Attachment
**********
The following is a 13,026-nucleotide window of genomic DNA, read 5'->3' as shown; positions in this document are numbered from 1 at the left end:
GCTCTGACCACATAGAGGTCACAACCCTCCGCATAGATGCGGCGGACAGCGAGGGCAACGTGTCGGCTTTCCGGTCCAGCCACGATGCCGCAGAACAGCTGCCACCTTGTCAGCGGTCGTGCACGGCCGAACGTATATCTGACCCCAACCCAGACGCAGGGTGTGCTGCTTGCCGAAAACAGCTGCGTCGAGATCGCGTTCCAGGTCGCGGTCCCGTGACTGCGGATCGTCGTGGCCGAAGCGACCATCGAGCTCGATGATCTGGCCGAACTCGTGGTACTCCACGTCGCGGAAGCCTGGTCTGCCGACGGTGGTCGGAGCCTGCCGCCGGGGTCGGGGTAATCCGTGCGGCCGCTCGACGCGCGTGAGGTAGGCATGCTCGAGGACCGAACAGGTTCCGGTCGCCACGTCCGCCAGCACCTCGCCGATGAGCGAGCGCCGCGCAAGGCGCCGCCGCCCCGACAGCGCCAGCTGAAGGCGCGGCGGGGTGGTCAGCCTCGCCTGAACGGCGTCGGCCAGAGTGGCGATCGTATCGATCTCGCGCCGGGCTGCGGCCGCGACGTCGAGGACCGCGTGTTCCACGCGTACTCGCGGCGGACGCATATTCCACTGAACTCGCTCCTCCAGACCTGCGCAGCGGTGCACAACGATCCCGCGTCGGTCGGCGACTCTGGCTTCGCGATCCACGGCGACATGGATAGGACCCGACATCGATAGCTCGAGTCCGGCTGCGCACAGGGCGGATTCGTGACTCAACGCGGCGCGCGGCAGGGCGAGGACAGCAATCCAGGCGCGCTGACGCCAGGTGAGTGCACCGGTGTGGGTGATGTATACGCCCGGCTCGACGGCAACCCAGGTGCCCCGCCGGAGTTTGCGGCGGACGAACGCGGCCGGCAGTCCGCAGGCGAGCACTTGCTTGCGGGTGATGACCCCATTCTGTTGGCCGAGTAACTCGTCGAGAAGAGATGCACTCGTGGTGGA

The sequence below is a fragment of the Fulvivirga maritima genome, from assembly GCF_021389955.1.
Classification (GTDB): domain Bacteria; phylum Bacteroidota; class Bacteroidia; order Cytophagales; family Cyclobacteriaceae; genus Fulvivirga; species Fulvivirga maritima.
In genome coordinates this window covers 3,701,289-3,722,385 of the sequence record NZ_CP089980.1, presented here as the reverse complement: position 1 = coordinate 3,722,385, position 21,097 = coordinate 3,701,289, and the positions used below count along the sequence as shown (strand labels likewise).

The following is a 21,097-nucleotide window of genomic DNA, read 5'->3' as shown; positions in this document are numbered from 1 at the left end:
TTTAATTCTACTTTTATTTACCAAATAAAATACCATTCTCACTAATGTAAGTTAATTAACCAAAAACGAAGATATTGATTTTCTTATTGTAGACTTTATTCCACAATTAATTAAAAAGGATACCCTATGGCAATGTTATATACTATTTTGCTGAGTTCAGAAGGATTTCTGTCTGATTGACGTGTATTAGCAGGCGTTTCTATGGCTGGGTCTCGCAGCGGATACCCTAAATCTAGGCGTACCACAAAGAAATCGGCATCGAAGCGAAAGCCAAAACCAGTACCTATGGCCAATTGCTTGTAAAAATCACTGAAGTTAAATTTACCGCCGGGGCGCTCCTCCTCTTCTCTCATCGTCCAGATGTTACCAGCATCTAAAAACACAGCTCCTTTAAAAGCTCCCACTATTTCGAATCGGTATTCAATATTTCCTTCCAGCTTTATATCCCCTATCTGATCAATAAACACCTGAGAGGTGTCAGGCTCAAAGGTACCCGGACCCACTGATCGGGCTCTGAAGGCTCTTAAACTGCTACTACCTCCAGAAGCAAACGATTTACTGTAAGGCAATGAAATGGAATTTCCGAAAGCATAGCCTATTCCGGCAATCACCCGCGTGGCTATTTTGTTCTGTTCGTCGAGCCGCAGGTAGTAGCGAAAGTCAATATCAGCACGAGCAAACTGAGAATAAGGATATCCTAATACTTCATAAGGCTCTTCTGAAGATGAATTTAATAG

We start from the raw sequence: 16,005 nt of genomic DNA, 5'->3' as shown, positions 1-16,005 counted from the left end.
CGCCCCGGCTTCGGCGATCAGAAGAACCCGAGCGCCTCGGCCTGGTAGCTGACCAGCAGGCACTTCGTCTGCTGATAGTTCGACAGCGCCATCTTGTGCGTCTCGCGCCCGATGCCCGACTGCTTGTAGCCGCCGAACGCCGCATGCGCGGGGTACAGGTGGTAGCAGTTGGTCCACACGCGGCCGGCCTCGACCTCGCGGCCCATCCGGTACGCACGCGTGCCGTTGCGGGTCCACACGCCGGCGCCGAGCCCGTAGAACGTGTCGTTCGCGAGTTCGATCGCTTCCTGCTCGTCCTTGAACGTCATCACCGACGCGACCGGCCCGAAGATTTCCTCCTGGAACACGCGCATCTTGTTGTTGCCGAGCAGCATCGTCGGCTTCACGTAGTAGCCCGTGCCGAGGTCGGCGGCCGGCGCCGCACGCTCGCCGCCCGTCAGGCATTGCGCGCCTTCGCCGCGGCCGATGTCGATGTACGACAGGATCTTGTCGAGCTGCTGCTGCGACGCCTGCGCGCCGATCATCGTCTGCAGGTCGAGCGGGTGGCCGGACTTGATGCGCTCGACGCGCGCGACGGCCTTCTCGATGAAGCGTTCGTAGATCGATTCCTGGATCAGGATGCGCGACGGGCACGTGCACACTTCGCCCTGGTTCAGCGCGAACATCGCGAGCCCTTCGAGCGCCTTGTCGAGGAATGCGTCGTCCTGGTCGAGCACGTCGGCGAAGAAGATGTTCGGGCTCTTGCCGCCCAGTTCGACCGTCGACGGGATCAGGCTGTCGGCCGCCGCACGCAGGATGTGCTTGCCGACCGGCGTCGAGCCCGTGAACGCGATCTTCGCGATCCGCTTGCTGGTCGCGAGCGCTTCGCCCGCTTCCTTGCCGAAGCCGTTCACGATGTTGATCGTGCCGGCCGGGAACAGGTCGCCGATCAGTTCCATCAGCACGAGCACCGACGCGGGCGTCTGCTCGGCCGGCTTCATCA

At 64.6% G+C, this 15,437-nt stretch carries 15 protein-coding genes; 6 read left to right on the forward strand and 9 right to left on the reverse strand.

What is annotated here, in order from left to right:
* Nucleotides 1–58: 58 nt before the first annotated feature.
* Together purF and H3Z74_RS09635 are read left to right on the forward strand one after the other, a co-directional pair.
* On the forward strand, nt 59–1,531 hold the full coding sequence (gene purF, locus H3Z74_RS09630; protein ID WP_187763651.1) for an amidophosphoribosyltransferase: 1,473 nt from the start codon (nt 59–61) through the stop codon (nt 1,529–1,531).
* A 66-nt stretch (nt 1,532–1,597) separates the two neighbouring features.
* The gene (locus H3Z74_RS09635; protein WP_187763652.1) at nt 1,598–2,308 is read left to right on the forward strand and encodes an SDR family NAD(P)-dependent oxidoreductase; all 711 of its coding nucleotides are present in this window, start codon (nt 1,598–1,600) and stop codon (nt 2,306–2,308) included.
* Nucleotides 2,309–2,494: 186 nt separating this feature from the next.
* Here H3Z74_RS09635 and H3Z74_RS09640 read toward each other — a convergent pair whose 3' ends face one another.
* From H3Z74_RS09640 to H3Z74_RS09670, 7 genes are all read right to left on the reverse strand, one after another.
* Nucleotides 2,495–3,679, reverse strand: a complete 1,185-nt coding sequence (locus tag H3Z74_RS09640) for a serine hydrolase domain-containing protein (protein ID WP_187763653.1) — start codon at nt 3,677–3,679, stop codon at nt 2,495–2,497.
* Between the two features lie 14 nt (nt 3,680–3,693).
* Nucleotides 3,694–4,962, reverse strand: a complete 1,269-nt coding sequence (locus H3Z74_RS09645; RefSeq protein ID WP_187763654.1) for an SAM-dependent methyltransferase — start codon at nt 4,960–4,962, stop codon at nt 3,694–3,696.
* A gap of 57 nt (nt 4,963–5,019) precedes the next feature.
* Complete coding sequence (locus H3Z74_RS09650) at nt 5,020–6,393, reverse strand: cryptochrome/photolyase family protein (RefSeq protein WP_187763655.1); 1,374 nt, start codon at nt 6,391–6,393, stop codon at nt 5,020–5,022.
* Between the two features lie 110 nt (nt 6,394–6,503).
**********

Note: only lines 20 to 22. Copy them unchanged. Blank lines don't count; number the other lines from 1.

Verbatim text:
* Nucleotides 2,495–3,679, reverse strand: a complete 1,185-nt coding sequence (locus tag H3Z74_RS09640) for a serine hydrolase domain-containing protein (protein ID WP_187763653.1) — start codon at nt 3,677–3,679, stop codon at nt 2,495–2,497.
* Between the two features lie 14 nt (nt 3,680–3,693).
* Nucleotides 3,694–4,962, reverse strand: a complete 1,269-nt coding sequence (locus H3Z74_RS09645; RefSeq protein ID WP_187763654.1) for an SAM-dependent methyltransferase — start codon at nt 4,960–4,962, stop codon at nt 3,694–3,696.